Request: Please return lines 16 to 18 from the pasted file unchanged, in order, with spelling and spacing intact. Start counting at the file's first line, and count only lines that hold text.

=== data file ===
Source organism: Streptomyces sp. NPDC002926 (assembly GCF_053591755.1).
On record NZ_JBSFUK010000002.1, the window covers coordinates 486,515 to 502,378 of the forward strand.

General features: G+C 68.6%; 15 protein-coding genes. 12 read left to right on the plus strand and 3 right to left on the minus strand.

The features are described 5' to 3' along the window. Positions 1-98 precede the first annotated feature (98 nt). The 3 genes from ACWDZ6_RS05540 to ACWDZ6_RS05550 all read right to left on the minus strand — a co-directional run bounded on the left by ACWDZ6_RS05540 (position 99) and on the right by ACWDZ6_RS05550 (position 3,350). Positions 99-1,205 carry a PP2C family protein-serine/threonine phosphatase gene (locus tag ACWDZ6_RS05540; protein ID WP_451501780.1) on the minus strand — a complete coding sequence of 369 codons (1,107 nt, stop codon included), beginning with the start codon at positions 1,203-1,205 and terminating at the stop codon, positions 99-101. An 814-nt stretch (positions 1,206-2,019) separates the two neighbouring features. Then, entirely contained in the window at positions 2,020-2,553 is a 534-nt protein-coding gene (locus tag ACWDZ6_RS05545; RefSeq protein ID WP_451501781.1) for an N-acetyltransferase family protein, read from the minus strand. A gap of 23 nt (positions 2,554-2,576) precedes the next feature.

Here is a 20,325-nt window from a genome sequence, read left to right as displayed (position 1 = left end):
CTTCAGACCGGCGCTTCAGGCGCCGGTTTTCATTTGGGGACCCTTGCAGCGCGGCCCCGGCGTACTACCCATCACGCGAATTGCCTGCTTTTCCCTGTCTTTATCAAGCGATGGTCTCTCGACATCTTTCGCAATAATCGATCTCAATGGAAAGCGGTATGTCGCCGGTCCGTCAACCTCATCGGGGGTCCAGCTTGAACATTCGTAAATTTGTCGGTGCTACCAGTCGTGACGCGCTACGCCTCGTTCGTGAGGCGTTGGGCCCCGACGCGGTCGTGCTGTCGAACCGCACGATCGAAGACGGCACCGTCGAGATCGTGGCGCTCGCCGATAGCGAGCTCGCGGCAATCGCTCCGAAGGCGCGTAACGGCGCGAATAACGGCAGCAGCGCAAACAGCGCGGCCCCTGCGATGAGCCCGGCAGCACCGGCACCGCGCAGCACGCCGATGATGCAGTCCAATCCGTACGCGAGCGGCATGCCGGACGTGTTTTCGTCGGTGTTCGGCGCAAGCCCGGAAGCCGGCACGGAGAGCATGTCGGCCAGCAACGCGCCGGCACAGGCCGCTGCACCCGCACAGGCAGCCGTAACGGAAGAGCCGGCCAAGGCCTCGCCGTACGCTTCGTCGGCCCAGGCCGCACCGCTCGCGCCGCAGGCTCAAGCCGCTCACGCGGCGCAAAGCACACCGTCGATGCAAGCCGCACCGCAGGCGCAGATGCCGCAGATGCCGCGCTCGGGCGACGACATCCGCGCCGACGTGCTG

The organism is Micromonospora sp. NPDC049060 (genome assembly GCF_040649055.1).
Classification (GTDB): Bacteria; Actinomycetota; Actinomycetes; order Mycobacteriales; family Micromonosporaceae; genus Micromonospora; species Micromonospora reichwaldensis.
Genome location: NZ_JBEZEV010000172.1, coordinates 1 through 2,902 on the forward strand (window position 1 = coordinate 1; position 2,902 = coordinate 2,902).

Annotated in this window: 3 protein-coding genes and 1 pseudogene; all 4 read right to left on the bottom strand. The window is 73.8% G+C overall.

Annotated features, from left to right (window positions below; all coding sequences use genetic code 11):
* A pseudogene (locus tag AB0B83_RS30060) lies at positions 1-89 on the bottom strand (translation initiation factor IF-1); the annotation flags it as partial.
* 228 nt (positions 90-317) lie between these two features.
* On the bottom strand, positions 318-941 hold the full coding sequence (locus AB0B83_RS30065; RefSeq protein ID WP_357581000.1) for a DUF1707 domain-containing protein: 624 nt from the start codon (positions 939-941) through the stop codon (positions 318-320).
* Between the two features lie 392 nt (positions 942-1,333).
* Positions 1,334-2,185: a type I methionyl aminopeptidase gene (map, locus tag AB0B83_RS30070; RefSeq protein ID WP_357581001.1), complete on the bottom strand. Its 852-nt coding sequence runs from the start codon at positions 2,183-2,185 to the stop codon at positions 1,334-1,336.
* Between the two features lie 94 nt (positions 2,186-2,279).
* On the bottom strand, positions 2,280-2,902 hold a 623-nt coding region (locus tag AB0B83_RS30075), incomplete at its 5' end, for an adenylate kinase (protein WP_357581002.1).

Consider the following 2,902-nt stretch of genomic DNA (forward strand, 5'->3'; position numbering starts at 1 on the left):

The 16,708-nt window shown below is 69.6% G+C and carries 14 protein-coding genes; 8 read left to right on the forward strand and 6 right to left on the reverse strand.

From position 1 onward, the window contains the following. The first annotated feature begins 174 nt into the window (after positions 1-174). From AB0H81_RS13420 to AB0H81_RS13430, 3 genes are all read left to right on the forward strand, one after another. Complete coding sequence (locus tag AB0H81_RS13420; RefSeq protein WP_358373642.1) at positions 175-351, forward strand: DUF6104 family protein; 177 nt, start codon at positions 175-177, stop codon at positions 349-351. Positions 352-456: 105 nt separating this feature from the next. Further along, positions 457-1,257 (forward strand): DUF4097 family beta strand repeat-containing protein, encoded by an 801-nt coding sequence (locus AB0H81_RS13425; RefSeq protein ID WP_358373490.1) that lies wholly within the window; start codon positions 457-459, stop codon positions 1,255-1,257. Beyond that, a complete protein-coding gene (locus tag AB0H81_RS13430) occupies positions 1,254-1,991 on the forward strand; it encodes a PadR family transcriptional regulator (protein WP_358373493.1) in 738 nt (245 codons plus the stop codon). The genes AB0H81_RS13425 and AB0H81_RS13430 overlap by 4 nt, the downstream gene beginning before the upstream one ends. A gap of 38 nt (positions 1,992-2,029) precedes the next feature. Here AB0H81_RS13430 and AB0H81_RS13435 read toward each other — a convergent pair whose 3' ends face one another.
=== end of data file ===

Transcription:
* Positions 1,334-2,185: a type I methionyl aminopeptidase gene (map, locus tag AB0B83_RS30070; RefSeq protein ID WP_357581001.1), complete on the bottom strand. Its 852-nt coding sequence runs from the start codon at positions 2,183-2,185 to the stop codon at positions 1,334-1,336.
* Between the two features lie 94 nt (positions 2,186-2,279).
* On the bottom strand, positions 2,280-2,902 hold a 623-nt coding region (locus tag AB0B83_RS30075), incomplete at its 5' end, for an adenylate kinase (protein WP_357581002.1).